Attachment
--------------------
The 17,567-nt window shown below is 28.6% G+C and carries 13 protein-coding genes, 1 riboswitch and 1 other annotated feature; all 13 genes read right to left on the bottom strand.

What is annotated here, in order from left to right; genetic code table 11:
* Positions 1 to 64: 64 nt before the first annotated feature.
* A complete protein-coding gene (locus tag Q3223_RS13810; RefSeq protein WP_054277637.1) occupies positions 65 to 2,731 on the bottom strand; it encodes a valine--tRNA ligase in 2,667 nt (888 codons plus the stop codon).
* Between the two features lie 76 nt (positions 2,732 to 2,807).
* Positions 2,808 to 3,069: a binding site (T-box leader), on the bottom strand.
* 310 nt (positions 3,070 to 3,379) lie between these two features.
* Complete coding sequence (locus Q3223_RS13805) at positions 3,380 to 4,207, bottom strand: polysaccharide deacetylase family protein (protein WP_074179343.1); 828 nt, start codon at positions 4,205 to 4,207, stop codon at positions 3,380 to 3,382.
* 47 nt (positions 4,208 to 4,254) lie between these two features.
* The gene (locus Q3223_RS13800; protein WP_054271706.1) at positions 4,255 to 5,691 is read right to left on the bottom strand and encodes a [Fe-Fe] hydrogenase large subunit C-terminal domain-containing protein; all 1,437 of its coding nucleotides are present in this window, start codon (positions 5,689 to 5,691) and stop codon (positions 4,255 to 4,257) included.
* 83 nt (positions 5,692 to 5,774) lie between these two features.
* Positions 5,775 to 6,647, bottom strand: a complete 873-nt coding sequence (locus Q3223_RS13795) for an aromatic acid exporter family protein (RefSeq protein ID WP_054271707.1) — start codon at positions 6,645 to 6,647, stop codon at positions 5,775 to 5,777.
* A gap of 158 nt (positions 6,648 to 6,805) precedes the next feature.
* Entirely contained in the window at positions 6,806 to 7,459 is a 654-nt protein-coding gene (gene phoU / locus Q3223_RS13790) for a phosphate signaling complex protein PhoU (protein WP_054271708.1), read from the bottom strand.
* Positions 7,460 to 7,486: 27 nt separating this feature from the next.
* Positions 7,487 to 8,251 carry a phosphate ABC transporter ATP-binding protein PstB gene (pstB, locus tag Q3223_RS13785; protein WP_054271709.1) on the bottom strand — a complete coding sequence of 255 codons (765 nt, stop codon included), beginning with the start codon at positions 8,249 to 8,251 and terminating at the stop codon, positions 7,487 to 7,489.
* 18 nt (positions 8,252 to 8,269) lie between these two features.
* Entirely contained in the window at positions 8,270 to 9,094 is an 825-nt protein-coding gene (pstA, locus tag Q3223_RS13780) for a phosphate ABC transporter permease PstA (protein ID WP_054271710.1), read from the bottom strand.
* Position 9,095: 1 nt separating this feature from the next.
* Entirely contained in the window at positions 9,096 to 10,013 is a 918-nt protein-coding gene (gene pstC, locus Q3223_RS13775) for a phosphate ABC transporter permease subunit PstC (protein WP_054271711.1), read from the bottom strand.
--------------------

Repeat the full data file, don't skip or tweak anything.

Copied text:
The 17,567-nt window shown below is 28.6% G+C and carries 13 protein-coding genes, 1 riboswitch and 1 other annotated feature; all 13 genes read right to left on the bottom strand.

What is annotated here, in order from left to right; genetic code table 11:
* Positions 1 to 64: 64 nt before the first annotated feature.
* A complete protein-coding gene (locus tag Q3223_RS13810; RefSeq protein WP_054277637.1) occupies positions 65 to 2,731 on the bottom strand; it encodes a valine--tRNA ligase in 2,667 nt (888 codons plus the stop codon).
* Between the two features lie 76 nt (positions 2,732 to 2,807).
* Positions 2,808 to 3,069: a binding site (T-box leader), on the bottom strand.
* 310 nt (positions 3,070 to 3,379) lie between these two features.
* Complete coding sequence (locus Q3223_RS13805) at positions 3,380 to 4,207, bottom strand: polysaccharide deacetylase family protein (protein WP_074179343.1); 828 nt, start codon at positions 4,205 to 4,207, stop codon at positions 3,380 to 3,382.
* 47 nt (positions 4,208 to 4,254) lie between these two features.
* The gene (locus Q3223_RS13800; protein WP_054271706.1) at positions 4,255 to 5,691 is read right to left on the bottom strand and encodes a [Fe-Fe] hydrogenase large subunit C-terminal domain-containing protein; all 1,437 of its coding nucleotides are present in this window, start codon (positions 5,689 to 5,691) and stop codon (positions 4,255 to 4,257) included.
* 83 nt (positions 5,692 to 5,774) lie between these two features.
* Positions 5,775 to 6,647, bottom strand: a complete 873-nt coding sequence (locus Q3223_RS13795) for an aromatic acid exporter family protein (RefSeq protein ID WP_054271707.1) — start codon at positions 6,645 to 6,647, stop codon at positions 5,775 to 5,777.
* A gap of 158 nt (positions 6,648 to 6,805) precedes the next feature.
* Entirely contained in the window at positions 6,806 to 7,459 is a 654-nt protein-coding gene (gene phoU / locus Q3223_RS13790) for a phosphate signaling complex protein PhoU (protein WP_054271708.1), read from the bottom strand.
* Positions 7,460 to 7,486: 27 nt separating this feature from the next.
* Positions 7,487 to 8,251 carry a phosphate ABC transporter ATP-binding protein PstB gene (pstB, locus tag Q3223_RS13785; protein WP_054271709.1) on the bottom strand — a complete coding sequence of 255 codons (765 nt, stop codon included), beginning with the start codon at positions 8,249 to 8,251 and terminating at the stop codon, positions 7,487 to 7,489.
* 18 nt (positions 8,252 to 8,269) lie between these two features.
* Entirely contained in the window at positions 8,270 to 9,094 is an 825-nt protein-coding gene (pstA, locus tag Q3223_RS13780) for a phosphate ABC transporter permease PstA (protein ID WP_054271710.1), read from the bottom strand.
* Position 9,095: 1 nt separating this feature from the next.
* Entirely contained in the window at positions 9,096 to 10,013 is a 918-nt protein-coding gene (gene pstC, locus Q3223_RS13775) for a phosphate ABC transporter permease subunit PstC (protein WP_054271711.1), read from the bottom strand.